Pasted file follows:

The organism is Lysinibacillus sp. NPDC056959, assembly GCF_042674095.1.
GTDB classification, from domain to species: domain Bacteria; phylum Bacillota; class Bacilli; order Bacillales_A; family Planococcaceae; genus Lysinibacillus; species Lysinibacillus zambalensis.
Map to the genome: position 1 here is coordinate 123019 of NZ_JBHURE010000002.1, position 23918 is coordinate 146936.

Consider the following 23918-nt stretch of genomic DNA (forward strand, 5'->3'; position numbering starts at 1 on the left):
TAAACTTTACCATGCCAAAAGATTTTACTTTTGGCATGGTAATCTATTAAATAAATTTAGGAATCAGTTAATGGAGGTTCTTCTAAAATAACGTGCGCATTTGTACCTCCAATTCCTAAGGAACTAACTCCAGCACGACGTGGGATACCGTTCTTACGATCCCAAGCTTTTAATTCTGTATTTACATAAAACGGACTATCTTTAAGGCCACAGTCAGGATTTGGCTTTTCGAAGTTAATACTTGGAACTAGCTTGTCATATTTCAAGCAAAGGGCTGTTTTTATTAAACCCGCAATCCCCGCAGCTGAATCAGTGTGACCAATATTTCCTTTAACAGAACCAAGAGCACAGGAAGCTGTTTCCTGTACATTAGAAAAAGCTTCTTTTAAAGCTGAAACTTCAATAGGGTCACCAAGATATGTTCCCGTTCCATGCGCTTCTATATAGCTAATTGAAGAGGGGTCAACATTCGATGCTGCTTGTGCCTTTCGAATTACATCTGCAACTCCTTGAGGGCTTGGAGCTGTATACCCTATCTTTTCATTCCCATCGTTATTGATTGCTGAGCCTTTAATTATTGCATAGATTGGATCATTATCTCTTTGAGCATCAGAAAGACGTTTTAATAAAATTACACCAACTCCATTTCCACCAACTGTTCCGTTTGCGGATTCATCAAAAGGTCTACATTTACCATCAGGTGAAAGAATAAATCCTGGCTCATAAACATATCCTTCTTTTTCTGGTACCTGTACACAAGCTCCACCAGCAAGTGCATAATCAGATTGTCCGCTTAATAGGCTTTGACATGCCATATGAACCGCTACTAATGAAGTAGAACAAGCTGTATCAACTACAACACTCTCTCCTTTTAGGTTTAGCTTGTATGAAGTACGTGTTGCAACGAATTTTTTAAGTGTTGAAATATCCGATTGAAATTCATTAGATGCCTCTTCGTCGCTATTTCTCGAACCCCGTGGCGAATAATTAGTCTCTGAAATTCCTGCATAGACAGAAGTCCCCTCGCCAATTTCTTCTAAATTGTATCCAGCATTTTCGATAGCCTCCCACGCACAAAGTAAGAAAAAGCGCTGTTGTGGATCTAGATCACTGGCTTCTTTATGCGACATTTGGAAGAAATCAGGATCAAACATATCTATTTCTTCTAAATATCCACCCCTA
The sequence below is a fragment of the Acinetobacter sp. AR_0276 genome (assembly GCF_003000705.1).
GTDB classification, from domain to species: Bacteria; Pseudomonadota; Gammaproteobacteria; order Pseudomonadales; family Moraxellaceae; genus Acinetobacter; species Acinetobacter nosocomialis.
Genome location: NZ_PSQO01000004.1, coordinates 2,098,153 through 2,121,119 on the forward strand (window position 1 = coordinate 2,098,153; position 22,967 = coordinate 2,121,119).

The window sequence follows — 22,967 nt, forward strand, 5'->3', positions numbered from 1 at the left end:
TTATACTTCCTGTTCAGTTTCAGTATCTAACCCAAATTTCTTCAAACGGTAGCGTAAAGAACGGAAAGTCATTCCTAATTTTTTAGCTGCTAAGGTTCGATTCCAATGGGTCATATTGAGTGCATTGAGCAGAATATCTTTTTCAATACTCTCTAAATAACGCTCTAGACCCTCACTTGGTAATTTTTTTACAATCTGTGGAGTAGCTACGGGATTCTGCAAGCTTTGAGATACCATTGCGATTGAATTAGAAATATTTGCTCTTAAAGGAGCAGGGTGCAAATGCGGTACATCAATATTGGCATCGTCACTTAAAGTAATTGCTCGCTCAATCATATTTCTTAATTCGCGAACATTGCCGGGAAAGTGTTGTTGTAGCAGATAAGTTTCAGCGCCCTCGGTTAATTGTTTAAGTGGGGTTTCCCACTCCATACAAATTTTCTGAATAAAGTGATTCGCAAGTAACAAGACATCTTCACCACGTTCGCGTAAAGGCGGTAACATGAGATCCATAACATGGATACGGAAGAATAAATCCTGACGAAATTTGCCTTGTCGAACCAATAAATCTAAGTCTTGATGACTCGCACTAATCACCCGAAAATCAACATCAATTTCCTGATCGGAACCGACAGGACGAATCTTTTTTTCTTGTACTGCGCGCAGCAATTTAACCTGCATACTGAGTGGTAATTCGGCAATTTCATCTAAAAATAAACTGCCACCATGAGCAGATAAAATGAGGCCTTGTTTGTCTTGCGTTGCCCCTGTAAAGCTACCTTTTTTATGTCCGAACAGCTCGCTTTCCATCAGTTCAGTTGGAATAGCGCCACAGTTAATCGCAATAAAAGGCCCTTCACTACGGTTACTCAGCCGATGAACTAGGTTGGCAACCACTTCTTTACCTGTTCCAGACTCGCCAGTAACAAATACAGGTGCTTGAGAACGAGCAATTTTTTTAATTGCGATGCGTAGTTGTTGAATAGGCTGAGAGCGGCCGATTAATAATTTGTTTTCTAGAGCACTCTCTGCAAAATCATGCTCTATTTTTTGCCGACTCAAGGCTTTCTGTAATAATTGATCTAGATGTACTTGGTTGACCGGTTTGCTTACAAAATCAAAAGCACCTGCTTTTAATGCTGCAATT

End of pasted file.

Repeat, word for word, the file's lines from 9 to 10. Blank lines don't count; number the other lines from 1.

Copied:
The window sequence follows — 22,967 nt, forward strand, 5'->3', positions numbered from 1 at the left end:
TTATACTTCCTGTTCAGTTTCAGTATCTAACCCAAATTTCTTCAAACGGTAGCGTAAAGAACGGAAAGTCATTCCTAATTTTTTAGCTGCTAAGGTTCGATTCCAATGGGTCATATTGAGTGCATTGAGCAGAATATCTTTTTCAATACTCTCTAAATAACGCTCTAGACCCTCACTTGGTAATTTTTTTACAATCTGTGGAGTAGCTACGGGATTCTGCAAGCTTTGAGATACCATTGCGATTGAATTAGAAATATTTGCTCTTAAAGGAGCAGGGTGCAAATGCGGTACATCAATATTGGCATCGTCACTTAAAGTAATTGCTCGCTCAATCATATTTCTTAATTCGCGAACATTGCCGGGAAAGTGTTGTTGTAGCAGATAAGTTTCAGCGCCCTCGGTTAATTGTTTAAGTGGGGTTTCCCACTCCATACAAATTTTCTGAATAAAGTGATTCGCAAGTAACAAGACATCTTCACCACGTTCGCGTAAAGGCGGTAACATGAGATCCATAACATGGATACGGAAGAATAAATCCTGACGAAATTTGCCTTGTCGAACCAATAAATCTAAGTCTTGATGACTCGCACTAATCACCCGAAAATCAACATCAATTTCCTGATCGGAACCGACAGGACGAATCTTTTTTTCTTGTACTGCGCGCAGCAATTTAACCTGCATACTGAGTGGTAATTCGGCAATTTCATCTAAAAATAAACTGCCACCATGAGCAGATAAAATGAGGCCTTGTTTGTCTTGCGTTGCCCCTGTAAAGCTACCTTTTTTATGTCCGAACAGCTCGCTTTCCATCAGTTCAGTTGGAATAGCGCCACAGTTAATCGCAATAAAAGGCCCTTCACTACGGTTACTCAGCCGATGAACTAGGTTGGCAACCACTTCTTTACCTGTTCCAGACTCGCCAGTAACAAATACAGGTGCTTGAGAACGAGCAATTTTTTTAATTGCGATGCGTAGTTGTTGAATAGGCTGAGAGCGGCCGATTAATAATTTGTTTTCTAGAGCACTCTCTGCAAAATCATGCTCTATTTTTTGCCGACTCAAGGCTTTCTGTAATAATTGATCTAGATGTACTTGGTTGACCGGTTTGCTTACAAAATCAAAAGCACCTGCTTTTAATGCTGCAATT